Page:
Very interesting.

Park, community center, church/school league?

What were the ages for each category in Manitoba?

Montreal was all over the place with three governing bodies, age variances in each category, different residence criteria. Fifties youth hockey started at the Pee Wee level, 10-12 year olds, although "exceptional" status for younger kids were common.

mbhhofr 04-13-2013 05:45 PM

Quote:

Originally Posted by Canadiens1958 (Post 63878867)
Very interesting.

Park, community center, church/school league?

What were the ages for each category in Manitoba?

Montreal was all over the place with three governing bodies, age variances in each category, different residence criteria. Fifties youth hockey started at the Pee Wee level, 10-12 year olds, although "exceptional" status for younger kids were common.

There was a Playground League (park) aged up to 13. The league that I played in, Little NHL, was run by Vince Leah a newspaper reporter and columnist for the Winnipeg Tribune ages 11 to 13.

Bantam B-14 years old. Bantam A-15 years old. Midget-16 years old. Juvenile-17years old. All run by the Greater Winnipeg Minor Hockey Association and played at Community Clubs. Those Community Club teams were generally sponsored by an NHL team. Jr. was the next level.

Canadiens1958 04-13-2013 06:27 PM

Great Stuff
 
Quote:

Originally Posted by mbhhofr (Post 63880197)
There was a Playground League (park) aged up to 13. The league that I played in, Little NHL, was run by Vince Leah a newspaper reporter and columnist for the Winnipeg Tribune ages 11 to 13.

Bantam B-14 years old. Bantam A-15 years old. Midget-16 years old. Juvenile-17years old. All run by the Greater Winnipeg Minor Hockey Association and played at Community Clubs. Those Community Club teams were generally sponsored by an NHL team. Jr. was the next level.

Combination of age groupings and the minor/major concept. All under one provincial governing body answering directly to the CAHA?

City of Montreal/Island of Montreal was rather interesting for hockey and youth sports. Major youth sports were hockey, baseball, basketball, football, boxing. All sports featured scaled versions until or thru the Pee Wee level which was flexible 10-12 or 11-13 following the calendar, school or sport specific year. Scaled meant that the playing field or venue was reduced or scaled if the sport was offered by the organization. Example some of the French Catholic schools with hockey had scaled rinks, roughly half sized, half boards(kids with stopping issues taking headers into snow banks instead of boards), scaled nets and pucks, no offsides,no icing, etc. LL baseball, Biddy basketball, 8 man football, juvenile boxing.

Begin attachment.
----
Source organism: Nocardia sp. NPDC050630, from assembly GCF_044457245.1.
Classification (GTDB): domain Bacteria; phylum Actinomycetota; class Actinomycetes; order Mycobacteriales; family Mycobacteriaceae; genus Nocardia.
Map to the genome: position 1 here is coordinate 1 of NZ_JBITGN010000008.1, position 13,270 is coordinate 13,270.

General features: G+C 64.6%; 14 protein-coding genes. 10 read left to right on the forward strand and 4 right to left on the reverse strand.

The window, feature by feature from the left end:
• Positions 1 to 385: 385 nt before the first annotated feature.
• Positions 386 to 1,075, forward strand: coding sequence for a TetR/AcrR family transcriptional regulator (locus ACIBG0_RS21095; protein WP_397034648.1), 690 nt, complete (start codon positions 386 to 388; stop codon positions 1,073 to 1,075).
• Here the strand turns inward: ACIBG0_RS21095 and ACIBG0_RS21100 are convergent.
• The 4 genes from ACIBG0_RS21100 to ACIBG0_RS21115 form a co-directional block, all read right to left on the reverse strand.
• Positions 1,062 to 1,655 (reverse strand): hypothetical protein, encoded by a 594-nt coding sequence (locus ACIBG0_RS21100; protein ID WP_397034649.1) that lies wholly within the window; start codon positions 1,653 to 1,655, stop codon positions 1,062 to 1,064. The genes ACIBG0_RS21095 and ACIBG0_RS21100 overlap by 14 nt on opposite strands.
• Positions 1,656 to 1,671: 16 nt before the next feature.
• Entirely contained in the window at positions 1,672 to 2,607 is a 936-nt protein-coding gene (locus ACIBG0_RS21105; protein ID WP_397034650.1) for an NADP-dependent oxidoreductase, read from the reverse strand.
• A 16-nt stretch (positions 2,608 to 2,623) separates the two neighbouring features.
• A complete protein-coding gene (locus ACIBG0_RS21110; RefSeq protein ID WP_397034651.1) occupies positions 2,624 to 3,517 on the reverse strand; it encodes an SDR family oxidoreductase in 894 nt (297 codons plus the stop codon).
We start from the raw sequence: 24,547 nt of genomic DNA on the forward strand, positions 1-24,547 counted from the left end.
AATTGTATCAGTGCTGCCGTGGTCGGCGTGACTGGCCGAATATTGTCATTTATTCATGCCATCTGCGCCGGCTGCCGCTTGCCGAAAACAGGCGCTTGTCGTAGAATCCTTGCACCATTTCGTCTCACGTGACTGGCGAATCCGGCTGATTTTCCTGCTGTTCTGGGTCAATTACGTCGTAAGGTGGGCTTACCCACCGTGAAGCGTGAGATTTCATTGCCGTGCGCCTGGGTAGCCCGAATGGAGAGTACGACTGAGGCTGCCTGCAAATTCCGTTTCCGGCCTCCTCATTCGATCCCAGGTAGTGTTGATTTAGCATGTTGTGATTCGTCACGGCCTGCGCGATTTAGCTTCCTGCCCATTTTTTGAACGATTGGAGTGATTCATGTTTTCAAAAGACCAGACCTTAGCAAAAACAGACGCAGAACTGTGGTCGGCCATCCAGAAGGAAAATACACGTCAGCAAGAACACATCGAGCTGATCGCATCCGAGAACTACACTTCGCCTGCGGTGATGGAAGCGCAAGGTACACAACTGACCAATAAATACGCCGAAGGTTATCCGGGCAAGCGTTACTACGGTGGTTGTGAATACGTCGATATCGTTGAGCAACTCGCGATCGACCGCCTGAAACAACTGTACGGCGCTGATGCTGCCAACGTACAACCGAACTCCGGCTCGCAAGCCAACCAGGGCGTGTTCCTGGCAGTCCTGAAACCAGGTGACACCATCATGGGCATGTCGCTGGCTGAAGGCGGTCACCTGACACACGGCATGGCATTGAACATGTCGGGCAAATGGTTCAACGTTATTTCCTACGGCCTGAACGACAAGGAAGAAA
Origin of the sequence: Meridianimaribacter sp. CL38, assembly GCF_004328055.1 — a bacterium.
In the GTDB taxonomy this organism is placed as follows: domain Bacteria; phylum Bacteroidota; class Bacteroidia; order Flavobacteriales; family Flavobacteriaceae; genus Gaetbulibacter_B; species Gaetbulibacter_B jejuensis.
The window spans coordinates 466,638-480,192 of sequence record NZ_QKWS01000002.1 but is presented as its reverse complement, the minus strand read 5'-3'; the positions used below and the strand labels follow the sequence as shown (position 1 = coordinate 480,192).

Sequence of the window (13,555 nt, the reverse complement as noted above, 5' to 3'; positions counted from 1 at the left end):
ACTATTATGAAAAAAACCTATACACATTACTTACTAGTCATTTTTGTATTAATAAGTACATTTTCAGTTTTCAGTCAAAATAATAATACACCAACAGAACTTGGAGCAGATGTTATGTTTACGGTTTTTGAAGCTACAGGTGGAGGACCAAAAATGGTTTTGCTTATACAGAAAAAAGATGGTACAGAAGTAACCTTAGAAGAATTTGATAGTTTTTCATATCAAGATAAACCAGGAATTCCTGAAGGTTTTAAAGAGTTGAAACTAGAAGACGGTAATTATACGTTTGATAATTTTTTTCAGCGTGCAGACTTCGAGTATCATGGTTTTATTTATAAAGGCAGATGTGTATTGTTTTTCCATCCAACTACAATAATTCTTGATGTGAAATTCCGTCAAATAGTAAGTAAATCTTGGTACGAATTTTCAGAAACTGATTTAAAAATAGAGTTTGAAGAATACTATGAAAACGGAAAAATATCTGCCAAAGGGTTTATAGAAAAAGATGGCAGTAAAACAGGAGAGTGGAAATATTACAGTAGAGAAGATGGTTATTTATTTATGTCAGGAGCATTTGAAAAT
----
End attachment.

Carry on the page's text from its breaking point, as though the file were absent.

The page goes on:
Hockey, beyond Pee Wee there was no minor/major distinction. Basically Bantam was 13-15 or 14-15, some "exceptionals". No midget by name but a very flexible Juvenile,Junior. Junior accepted 14 or 15 year old exceptionals but was 16-20.Juvenile was 16-18 in some areas, 16-20 in others.

Killion 04-13-2013 07:51 PM

Toronto, with the THL (MTHL nee GTHL) we had;

Tyke
Minor Atom
Atom
Pee Wee
Minor Bantam
Bantam
Minor Midget
Midget
Juvenile

Ranking was initially A & B, then AA, A & B, later of course AAA, AA & A. Atom, Pee Wee & Bantam had teams in all 3 Divisions, Minor Atom, Minor Bantam & Minor Midget variously either AAA or AA but generally just the one Division; Midget AAA & AA; Juvenile classified as AA. There were also municipal leagues, the Scarborough Hockey League, North York Hockey League & Etobicoke Hockey League. These leagues were founded on House Leagues with app A (years ago termed B level) calibre levels of play. Catholic Church League, Private School League (UTS, UCC, Neil McNeil etc). Many of the THL/MTHL/GTHL clubs also had teams in the NYHL etc, along with House League from Tyke through Midget... Teams like Don Mills with the Flyers & North Stars at one time, Ted Reeve with the Penguins, Leaside with the Kings, Toronto Red Wings, Dorset Park Bruins, most of them having loose relationships of one kind or another with NHL clubs, if even tenuous whereby perhaps executives or Coaches, Scouts etc were themselves at one time under C Form's with a Chicago or whomever. But it wasnt really direct. Sometimes sweaters, equipment provided, permission to use the name & logo etc. Wasnt like Billy Reay or whomever with mebbe Stan Mikita & Bobby Hull came in & gave clinics or anything. Wasnt what you'd call benevolent, munificent. Had everything to do with rights, branding the entire herd while they were still heifers.

mbhhofr 04-13-2013 09:23 PM

Quote:

Originally Posted by Canadiens1958 (Post 63883465)
Combination of age groupings and the minor/major concept. All under one provincial governing body answering directly to the CAHA?

It was under the jurisdiction of the Manitoba Amateur Hockey Association. There was no inter-provincial playoffs until Jr., which then came under the CAHA jurisdiction.

Canadiens1958 04-15-2013 06:13 AM

Comparables
 
Quote:

Originally Posted by mbhhofr (Post 63908709)
It was under the jurisdiction of the Manitoba Amateur Hockey Association. There was no inter-provincial playoffs until Jr., which then came under the CAHA jurisdiction.

That would represent the Memorial Cup playdowns?

Back to the Park League hockey in Winnipeg. Montreal in the early 1950s featured 6 districts each subdivided into zones - minimum 6 per district with leagues subdivided by category, usually the Little NHL format with six teams per league, 12-15 players per team. Winnipeg?

Also in Montreal there was a concentrated but productive school hockey program. Was there a similar structure in Winnipeg?

Some elementary French Catholic schools - 4 male classes per grade 1 - 7, 35/36 students per class had loose house league structure on the schoolyard rink(s) at lunch time after school. Usually supporting an elite "Loisir" youth team per category in the local Park league zone. Also a few of the public and private schools, French and English, had hockey teams, very good quality, Bantam U14, Junior U16, Senior U18.